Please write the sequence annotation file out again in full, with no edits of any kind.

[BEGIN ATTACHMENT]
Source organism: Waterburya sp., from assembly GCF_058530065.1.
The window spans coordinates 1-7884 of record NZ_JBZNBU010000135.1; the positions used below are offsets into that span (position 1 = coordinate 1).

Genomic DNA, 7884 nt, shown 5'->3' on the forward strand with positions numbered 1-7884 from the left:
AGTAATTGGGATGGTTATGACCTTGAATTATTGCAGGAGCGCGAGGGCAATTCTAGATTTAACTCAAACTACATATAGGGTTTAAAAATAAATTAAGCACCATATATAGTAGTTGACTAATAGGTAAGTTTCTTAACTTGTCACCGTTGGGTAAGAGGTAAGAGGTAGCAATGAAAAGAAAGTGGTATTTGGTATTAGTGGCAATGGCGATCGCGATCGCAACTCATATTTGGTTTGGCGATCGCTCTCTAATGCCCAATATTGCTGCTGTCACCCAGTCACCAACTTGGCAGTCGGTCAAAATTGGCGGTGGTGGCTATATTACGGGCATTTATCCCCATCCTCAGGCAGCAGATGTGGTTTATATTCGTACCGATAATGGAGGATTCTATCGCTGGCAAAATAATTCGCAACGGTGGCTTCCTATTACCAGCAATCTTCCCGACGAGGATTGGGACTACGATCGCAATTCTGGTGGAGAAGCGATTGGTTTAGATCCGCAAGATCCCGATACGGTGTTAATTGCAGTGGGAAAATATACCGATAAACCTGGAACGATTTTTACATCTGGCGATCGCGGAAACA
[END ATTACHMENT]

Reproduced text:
Source organism: Waterburya sp., from assembly GCF_058530065.1.
The window spans coordinates 1-7884 of record NZ_JBZNBU010000135.1; the positions used below are offsets into that span (position 1 = coordinate 1).

Genomic DNA, 7884 nt, shown 5'->3' on the forward strand with positions numbered 1-7884 from the left:
AGTAATTGGGATGGTTATGACCTTGAATTATTGCAGGAGCGCGAGGGCAATTCTAGATTTAACTCAAACTACATATAGGGTTTAAAAATAAATTAAGCACCATATATAGTAGTTGACTAATAGGTAAGTTTCTTAACTTGTCACCGTTGGGTAAGAGGTAAGAGGTAGCAATGAAAAGAAAGTGGTATTTGGTATTAGTGGCAATGGCGATCGCGATCGCAACTCATATTTGGTTTGGCGATCGCTCTCTAATGCCCAATATTGCTGCTGTCACCCAGTCACCAACTTGGCAGTCGGTCAAAATTGGCGGTGGTGGCTATATTACGGGCATTTATCCCCATCCTCAGGCAGCAGATGTGGTTTATATTCGTACCGATAATGGAGGATTCTATCGCTGGCAAAATAATTCGCAACGGTGGCTTCCTATTACCAGCAATCTTCCCGACGAGGATTGGGACTACGATCGCAATTCTGGTGGAGAAGCGATTGGTTTAGATCCGCAAGATCCCGATACGGTGTTAATTGCAGTGGGAAAATATACCGATAAACCTGGAACGATTTTTACATCTGGCGATCGCGGAAACA